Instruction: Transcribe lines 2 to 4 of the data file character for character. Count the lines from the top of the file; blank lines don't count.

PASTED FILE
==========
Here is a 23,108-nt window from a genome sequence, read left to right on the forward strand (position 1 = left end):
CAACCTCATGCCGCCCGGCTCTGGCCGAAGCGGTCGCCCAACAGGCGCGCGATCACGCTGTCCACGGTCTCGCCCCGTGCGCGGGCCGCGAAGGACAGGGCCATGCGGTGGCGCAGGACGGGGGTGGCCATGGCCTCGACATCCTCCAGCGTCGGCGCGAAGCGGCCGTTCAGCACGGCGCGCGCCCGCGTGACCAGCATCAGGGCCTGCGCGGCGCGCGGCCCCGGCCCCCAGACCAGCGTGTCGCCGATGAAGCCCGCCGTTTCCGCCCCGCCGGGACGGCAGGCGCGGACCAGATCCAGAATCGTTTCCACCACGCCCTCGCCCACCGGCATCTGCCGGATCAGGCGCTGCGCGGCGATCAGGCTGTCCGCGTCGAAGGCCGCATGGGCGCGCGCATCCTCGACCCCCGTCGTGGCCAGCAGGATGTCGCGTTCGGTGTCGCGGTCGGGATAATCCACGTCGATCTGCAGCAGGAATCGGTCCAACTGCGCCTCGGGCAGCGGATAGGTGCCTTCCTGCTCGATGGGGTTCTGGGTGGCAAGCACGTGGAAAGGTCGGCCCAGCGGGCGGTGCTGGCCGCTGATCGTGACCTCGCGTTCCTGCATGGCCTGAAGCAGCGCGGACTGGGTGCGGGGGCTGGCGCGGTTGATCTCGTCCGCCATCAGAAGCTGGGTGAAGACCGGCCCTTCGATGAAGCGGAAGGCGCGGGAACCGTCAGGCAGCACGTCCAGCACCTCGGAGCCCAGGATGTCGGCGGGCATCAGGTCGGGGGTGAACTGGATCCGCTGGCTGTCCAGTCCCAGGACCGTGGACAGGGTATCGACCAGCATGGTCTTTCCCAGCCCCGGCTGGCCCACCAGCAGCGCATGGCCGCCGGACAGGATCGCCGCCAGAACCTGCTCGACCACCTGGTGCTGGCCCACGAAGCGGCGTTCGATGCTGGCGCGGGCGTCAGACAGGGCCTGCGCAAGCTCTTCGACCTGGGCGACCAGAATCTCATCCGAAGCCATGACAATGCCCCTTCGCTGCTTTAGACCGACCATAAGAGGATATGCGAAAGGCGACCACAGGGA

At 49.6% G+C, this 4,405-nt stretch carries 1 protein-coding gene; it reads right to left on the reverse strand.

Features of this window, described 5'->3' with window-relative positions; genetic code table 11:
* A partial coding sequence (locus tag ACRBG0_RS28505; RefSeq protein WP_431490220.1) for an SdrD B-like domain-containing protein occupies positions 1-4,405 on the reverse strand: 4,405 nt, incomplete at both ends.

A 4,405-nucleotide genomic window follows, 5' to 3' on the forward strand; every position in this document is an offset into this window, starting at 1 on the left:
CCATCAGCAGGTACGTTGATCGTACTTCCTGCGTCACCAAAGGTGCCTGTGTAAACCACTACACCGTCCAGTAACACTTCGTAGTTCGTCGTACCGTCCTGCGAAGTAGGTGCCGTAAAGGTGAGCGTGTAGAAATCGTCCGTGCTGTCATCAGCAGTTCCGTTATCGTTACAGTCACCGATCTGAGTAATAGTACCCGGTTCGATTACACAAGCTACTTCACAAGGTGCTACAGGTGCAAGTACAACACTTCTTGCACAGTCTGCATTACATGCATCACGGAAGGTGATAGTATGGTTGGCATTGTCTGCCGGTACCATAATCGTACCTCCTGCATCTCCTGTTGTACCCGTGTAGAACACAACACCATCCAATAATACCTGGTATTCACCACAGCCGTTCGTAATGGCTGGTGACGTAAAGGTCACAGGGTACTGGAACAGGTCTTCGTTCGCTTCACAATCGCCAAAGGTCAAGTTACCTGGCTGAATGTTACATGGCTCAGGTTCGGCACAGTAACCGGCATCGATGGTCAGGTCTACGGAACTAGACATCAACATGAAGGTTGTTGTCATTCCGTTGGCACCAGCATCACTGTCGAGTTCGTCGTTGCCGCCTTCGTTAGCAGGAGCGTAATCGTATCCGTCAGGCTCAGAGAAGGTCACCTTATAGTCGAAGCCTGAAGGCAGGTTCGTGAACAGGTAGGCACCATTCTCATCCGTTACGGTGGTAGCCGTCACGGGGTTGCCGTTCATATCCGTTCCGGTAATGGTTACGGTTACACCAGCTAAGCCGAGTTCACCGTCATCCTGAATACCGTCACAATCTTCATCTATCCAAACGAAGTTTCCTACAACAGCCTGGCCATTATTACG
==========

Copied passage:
CAACCTCATGCCGCCCGGCTCTGGCCGAAGCGGTCGCCCAACAGGCGCGCGATCACGCTGTCCACGGTCTCGCCCCGTGCGCGGGCCGCGAAGGACAGGGCCATGCGGTGGCGCAGGACGGGGGTGGCCATGGCCTCGACATCCTCCAGCGTCGGCGCGAAGCGGCCGTTCAGCACGGCGCGCGCCCGCGTGACCAGCATCAGGGCCTGCGCGGCGCGCGGCCCCGGCCCCCAGACCAGCGTGTCGCCGATGAAGCCCGCCGTTTCCGCCCCGCCGGGACGGCAGGCGCGGACCAGATCCAGAATCGTTTCCACCACGCCCTCGCCCACCGGCATCTGCCGGATCAGGCGCTGCGCGGCGATCAGGCTGTCCGCGTCGAAGGCCGCATGGGCGCGCGCATCCTCGACCCCCGTCGTGGCCAGCAGGATGTCGCGTTCGGTGTCGCGGTCGGGATAATCCACGTCGATCTGCAGCAGGAATCGGTCCAACTGCGCCTCGGGCAGCGGATAGGTGCCTTCCTGCTCGATGGGGTTCTGGGTGGCAAGCACGTGGAAAGGTCGGCCCAGCGGGCGGTGCTGGCCGCTGATCGTGACCTCGCGTTCCTGCATGGCCTGAAGCAGCGCGGACTGGGTGCGGGGGCTGGCGCGGTTGATCTCGTCCGCCATCAGAAGCTGGGTGAAGACCGGCCCTTCGATGAAGCGGAAGGCGCGGGAACCGTCAGGCAGCACGTCCAGCACCTCGGAGCCCAGGATGTCGGCGGGCATCAGGTCGGGGGTGAACTGGATCCGCTGGCTGTCCAGTCCCAGGACCGTGGACAGGGTATCGACCAGCATGGTCTTTCCCAGCCCCGGCTGGCCCACCAGCAGCGCATGGCCGCCGGACAGGATCGCCGCCAGAACCTGCTCGACCACCTGGTGCTGGCCCACGAAGCGGCGTTCGATGCTGGCGCGGGCGTCAGACAGGGCCTGCGCAAGCTCTTCGACCTGGGCGACCAGAATCTCATCCGAAGCCATGACAATGCCCCTTCGCTGCTTTAGACCGACCATAAGAGGATATGCGAAAGGCGACCACAGGGA

At 49.6% G+C, this 4,405-nt stretch carries 1 protein-coding gene; it reads right to left on the reverse strand.

Features of this window, described 5'->3' with window-relative positions; genetic code table 11: